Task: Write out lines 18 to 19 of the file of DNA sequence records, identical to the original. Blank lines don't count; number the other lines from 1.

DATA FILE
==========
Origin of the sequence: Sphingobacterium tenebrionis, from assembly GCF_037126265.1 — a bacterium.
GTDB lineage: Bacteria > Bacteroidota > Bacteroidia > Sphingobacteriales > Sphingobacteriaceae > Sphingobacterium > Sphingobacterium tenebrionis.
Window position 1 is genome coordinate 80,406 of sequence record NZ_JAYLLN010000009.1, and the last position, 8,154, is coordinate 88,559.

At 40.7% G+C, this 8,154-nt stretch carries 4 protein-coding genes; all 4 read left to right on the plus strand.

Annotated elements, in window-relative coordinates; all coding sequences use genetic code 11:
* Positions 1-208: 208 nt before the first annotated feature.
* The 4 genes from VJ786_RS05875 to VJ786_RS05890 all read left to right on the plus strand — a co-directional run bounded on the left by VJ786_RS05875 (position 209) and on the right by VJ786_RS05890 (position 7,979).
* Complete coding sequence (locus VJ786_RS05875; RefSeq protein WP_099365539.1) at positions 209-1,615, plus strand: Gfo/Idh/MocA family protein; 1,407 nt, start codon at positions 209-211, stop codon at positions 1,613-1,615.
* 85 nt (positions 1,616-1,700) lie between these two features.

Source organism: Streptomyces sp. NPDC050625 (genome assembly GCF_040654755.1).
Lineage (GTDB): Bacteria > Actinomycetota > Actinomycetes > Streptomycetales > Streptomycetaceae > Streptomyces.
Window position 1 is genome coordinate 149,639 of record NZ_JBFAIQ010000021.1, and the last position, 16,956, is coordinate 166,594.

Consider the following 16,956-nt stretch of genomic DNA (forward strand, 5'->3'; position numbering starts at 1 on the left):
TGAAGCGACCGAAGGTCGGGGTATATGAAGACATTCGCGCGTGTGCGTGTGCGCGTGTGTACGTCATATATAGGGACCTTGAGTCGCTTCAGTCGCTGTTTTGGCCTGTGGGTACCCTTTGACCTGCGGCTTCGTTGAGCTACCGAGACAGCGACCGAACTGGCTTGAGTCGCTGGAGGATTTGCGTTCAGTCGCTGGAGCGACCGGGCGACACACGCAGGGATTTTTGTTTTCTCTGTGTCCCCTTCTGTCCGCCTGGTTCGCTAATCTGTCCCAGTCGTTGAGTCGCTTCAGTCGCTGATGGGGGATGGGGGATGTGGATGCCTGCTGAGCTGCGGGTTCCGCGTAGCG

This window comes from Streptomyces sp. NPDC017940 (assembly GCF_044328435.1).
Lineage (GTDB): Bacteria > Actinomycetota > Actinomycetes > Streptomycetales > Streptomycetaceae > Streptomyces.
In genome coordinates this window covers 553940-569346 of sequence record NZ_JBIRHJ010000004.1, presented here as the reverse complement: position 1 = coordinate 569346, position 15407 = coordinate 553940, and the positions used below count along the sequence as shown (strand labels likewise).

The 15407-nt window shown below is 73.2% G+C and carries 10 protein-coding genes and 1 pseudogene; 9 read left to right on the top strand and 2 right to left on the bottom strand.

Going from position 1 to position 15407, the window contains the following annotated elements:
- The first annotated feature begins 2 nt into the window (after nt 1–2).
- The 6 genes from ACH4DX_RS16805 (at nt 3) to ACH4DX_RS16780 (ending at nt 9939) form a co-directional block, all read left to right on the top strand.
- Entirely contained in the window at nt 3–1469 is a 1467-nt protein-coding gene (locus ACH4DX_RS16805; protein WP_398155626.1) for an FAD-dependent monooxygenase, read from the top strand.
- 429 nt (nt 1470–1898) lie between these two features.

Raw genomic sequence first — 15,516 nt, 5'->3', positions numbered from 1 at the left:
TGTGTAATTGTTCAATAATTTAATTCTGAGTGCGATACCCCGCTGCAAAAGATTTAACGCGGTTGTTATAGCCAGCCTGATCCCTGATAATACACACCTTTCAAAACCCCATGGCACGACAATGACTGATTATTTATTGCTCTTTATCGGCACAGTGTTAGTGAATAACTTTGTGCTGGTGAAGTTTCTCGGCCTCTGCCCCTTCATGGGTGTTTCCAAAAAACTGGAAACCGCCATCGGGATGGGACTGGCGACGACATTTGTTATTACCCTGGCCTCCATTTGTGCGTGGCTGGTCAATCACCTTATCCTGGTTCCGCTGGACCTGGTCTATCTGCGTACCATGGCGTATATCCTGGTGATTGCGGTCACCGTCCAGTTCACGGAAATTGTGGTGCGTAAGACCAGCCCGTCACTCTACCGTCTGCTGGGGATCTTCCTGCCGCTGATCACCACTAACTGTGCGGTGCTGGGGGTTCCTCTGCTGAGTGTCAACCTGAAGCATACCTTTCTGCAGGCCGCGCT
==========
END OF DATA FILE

The 15407-nt window shown below is 73.2% G+C and carries 10 protein-coding genes and 1 pseudogene; 9 read left to right on the top strand and 2 right to left on the bottom strand.

Going from position 1 to position 15407, the window contains the following annotated elements: